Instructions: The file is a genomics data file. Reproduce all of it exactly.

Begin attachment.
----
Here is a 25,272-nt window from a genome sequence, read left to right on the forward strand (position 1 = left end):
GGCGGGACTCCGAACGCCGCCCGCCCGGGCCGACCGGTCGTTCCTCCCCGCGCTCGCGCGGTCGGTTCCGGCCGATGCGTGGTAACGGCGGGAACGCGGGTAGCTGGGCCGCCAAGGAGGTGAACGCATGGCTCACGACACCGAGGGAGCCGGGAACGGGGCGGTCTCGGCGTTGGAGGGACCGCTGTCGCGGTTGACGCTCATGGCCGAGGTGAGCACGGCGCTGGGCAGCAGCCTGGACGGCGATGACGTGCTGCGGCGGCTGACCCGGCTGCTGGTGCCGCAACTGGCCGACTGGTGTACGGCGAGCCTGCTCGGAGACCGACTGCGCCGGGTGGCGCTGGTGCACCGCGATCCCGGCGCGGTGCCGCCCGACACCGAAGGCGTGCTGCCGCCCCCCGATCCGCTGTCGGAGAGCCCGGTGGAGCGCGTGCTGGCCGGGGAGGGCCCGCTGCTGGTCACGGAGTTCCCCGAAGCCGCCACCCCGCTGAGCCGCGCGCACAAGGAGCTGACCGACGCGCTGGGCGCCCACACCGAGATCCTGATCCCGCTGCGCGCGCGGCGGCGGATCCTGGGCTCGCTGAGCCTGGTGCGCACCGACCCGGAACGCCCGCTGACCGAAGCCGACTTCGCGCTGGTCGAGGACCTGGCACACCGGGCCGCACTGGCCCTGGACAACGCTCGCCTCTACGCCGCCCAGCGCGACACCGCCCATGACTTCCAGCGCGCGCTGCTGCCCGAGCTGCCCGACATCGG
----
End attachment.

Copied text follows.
Here is a 25,272-nt window from a genome sequence, read left to right on the forward strand (position 1 = left end):
GGCGGGACTCCGAACGCCGCCCGCCCGGGCCGACCGGTCGTTCCTCCCCGCGCTCGCGCGGTCGGTTCCGGCCGATGCGTGGTAACGGCGGGAACGCGGGTAGCTGGGCCGCCAAGGAGGTGAACGCATGGCTCACGACACCGAGGGAGCCGGGAACGGGGCGGTCTCGGCGTTGGAGGGACCGCTGTCGCGGTTGACGCTCATGGCCGAGGTGAGCACGGCGCTGGGCAGCAGCCTGGACGGCGATGACGTGCTGCGGCGGCTGACCCGGCTGCTGGTGCCGCAACTGGCCGACTGGTGTACGGCGAGCCTGCTCGGAGACCGACTGCGCCGGGTGGCGCTGGTGCACCGCGATCCCGGCGCGGTGCCGCCCGACACCGAAGGCGTGCTGCCGCCCCCCGATCCGCTGTCGGAGAGCCCGGTGGAGCGCGTGCTGGCCGGGGAGGGCCCGCTGCTGGTCACGGAGTTCCCCGAAGCCGCCACCCCGCTGAGCCGCGCGCACAAGGAGCTGACCGACGCGCTGGGCGCCCACACCGAGATCCTGATCCCGCTGCGCGCGCGGCGGCGGATCCTGGGCTCGCTGAGCCTGGTGCGCACCGACCCGGAACGCCCGCTGACCGAAGCCGACTTCGCGCTGGTCGAGGACCTGGCACACCGGGCCGCACTGGCCCTGGACAACGCTCGCCTCTACGCCGCCCAGCGCGACACCGCCCATGACTTCCAGCGCGCGCTGCTGCCCGAGCTGCCCGACATCGG